Unfortunately, there are some other issues that you might run into if you choose to leave the rig plugged in. These drawbacks include:
- Cost. Keeping your RV plugged in while it’s sitting in storage will come with a price tag. The total monthly cost will depend on the cost of electricity in your area and what you’re running in the RV.
- Wear and tear. If you leave things running in your RV, they will give out a lot sooner. Keep in mind that RV appliances aren’t meant to be used full-time when you’re deciding whether to leave your fridge and vent fans running for long periods of time.
- Cold weather damage to batteries. While your RV batteries won’t be subject to overcharging when using a smart charger, they can be damaged by cold weather over time, even if they are plugged in. This means storing the batteries in the rig for winter may not be ideal.
- Danger of electrical fires. Where there is electricity, there is danger of electrical fires. Unfortunately, if you aren’t in the RV when a fire starts, there is not a lot you can do to prevent it from spreading, meaning leaving your RV plugged in and the batteries hooked up while storing it could be a very expensive mistake.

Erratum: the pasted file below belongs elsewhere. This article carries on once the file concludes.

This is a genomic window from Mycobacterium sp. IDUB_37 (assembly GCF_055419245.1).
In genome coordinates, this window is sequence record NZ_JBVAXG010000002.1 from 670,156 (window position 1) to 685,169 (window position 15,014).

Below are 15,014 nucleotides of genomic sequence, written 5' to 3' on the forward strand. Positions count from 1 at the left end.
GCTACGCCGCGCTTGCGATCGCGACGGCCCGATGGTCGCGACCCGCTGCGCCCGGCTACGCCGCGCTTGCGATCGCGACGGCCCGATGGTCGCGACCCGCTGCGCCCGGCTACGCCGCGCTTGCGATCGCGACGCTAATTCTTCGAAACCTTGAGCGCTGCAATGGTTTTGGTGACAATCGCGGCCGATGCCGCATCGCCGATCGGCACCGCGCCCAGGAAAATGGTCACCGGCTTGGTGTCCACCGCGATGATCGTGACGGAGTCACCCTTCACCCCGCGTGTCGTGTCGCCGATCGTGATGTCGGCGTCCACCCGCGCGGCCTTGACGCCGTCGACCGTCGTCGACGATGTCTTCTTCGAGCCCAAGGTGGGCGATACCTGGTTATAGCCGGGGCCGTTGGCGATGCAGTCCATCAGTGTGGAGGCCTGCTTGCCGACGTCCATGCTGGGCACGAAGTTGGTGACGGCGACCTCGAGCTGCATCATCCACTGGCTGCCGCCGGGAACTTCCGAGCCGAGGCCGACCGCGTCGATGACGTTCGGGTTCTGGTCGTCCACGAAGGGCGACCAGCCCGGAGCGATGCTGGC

Alternatives to keeping a stored RV plugged in
Don’t want to deal with the drawbacks of leaving your RV plugged in? Not to worry! There are other ways to ensure your RV is ready for camping at the drop of a hat. Here are alternative solutions to staying plugged in 24/7.
Keep batteries charged
Want to keep your RV batteries charged between trips? Rather than leaving the RV plugged in and risking cold-weather damage to the batteries, take the batteries out of the RV, ensure the fluids are topped off, store them somewhere warm, and leave them connected to a trickle charger. This will ensure they are ready to go camping whenever you are!
Cool the fridge faster
Hate waiting for the fridge to cool down before every camping trip? You can definitely leave the RV plugged in for the few weekdays between weekend trips now and then. That said, if you’ll be storing the rig longer than that, consider unplugging it until the night before you pull it out of storage, at which time you can plug the RV in and fill the fridge with frozen water bottles to speed up the cooldown process.